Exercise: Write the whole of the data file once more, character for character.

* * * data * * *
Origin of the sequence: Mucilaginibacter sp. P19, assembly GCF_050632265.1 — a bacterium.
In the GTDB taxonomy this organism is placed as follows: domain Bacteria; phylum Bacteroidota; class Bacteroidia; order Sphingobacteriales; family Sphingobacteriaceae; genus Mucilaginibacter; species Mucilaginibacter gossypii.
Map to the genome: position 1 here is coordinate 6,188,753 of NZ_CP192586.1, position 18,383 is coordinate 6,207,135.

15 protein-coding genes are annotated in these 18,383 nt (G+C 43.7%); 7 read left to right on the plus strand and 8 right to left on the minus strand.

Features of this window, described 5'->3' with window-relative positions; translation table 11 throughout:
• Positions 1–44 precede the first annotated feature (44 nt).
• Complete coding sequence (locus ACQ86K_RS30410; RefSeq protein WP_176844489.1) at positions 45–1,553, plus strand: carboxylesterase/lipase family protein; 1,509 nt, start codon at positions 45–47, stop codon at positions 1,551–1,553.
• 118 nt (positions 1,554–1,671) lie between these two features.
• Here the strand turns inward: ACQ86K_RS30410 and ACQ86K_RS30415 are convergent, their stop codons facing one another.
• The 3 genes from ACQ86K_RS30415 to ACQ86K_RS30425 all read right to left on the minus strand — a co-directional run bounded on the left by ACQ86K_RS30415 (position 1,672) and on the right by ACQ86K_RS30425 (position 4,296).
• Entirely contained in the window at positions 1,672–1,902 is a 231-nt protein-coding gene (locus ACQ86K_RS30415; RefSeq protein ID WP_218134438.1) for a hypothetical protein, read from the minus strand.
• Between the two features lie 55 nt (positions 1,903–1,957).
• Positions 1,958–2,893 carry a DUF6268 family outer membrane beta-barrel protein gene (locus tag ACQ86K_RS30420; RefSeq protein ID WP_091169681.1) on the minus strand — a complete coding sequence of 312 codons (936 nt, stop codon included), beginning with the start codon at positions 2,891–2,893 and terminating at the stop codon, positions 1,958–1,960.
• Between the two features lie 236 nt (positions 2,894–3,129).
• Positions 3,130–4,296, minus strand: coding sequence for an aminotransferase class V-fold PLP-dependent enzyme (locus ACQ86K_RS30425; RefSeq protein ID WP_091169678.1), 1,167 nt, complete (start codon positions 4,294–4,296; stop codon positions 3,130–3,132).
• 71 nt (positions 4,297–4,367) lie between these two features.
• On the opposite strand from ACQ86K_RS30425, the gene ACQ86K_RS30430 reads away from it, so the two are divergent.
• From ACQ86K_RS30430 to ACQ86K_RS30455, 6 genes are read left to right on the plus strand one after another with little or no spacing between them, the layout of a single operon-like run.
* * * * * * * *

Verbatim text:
Origin of the sequence: Mucilaginibacter sp. P19, assembly GCF_050632265.1 — a bacterium.
In the GTDB taxonomy this organism is placed as follows: domain Bacteria; phylum Bacteroidota; class Bacteroidia; order Sphingobacteriales; family Sphingobacteriaceae; genus Mucilaginibacter; species Mucilaginibacter gossypii.
Map to the genome: position 1 here is coordinate 6,188,753 of NZ_CP192586.1, position 18,383 is coordinate 6,207,135.

15 protein-coding genes are annotated in these 18,383 nt (G+C 43.7%); 7 read left to right on the plus strand and 8 right to left on the minus strand.

Features of this window, described 5'->3' with window-relative positions; translation table 11 throughout:
• Positions 1–44 precede the first annotated feature (44 nt).
• Complete coding sequence (locus ACQ86K_RS30410; RefSeq protein WP_176844489.1) at positions 45–1,553, plus strand: carboxylesterase/lipase family protein; 1,509 nt, start codon at positions 45–47, stop codon at positions 1,551–1,553.
• 118 nt (positions 1,554–1,671) lie between these two features.
• Here the strand turns inward: ACQ86K_RS30410 and ACQ86K_RS30415 are convergent, their stop codons facing one another.
• The 3 genes from ACQ86K_RS30415 to ACQ86K_RS30425 all read right to left on the minus strand — a co-directional run bounded on the left by ACQ86K_RS30415 (position 1,672) and on the right by ACQ86K_RS30425 (position 4,296).
• Entirely contained in the window at positions 1,672–1,902 is a 231-nt protein-coding gene (locus ACQ86K_RS30415; RefSeq protein ID WP_218134438.1) for a hypothetical protein, read from the minus strand.
• Between the two features lie 55 nt (positions 1,903–1,957).
• Positions 1,958–2,893 carry a DUF6268 family outer membrane beta-barrel protein gene (locus tag ACQ86K_RS30420; RefSeq protein ID WP_091169681.1) on the minus strand — a complete coding sequence of 312 codons (936 nt, stop codon included), beginning with the start codon at positions 2,891–2,893 and terminating at the stop codon, positions 1,958–1,960.
• Between the two features lie 236 nt (positions 2,894–3,129).
• Positions 3,130–4,296, minus strand: coding sequence for an aminotransferase class V-fold PLP-dependent enzyme (locus ACQ86K_RS30425; RefSeq protein ID WP_091169678.1), 1,167 nt, complete (start codon positions 4,294–4,296; stop codon positions 3,130–3,132).
• 71 nt (positions 4,297–4,367) lie between these two features.
• On the opposite strand from ACQ86K_RS30425, the gene ACQ86K_RS30430 reads away from it, so the two are divergent.
• From ACQ86K_RS30430 to ACQ86K_RS30455, 6 genes are read left to right on the plus strand one after another with little or no spacing between them, the layout of a single operon-like run.